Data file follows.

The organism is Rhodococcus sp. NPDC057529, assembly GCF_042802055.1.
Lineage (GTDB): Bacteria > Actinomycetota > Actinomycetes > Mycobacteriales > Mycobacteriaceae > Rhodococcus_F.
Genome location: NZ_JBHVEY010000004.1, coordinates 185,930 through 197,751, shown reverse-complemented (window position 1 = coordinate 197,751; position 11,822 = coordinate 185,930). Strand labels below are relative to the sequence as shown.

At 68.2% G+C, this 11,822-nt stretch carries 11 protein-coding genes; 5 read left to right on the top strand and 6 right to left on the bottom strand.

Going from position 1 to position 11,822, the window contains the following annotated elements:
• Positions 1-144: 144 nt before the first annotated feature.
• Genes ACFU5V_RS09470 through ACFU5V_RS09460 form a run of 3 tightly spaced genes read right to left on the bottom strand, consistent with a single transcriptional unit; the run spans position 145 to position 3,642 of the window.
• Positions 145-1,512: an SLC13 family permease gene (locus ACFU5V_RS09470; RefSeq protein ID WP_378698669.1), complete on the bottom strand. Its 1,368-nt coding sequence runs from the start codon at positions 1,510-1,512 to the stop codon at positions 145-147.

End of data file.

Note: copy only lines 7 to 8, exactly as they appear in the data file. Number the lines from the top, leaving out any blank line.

• Genes ACFU5V_RS09470 through ACFU5V_RS09460 form a run of 3 tightly spaced genes read right to left on the bottom strand, consistent with a single transcriptional unit; the run spans position 145 to position 3,642 of the window.
• Positions 145-1,512: an SLC13 family permease gene (locus ACFU5V_RS09470; RefSeq protein ID WP_378698669.1), complete on the bottom strand. Its 1,368-nt coding sequence runs from the start codon at positions 1,510-1,512 to the stop codon at positions 145-147.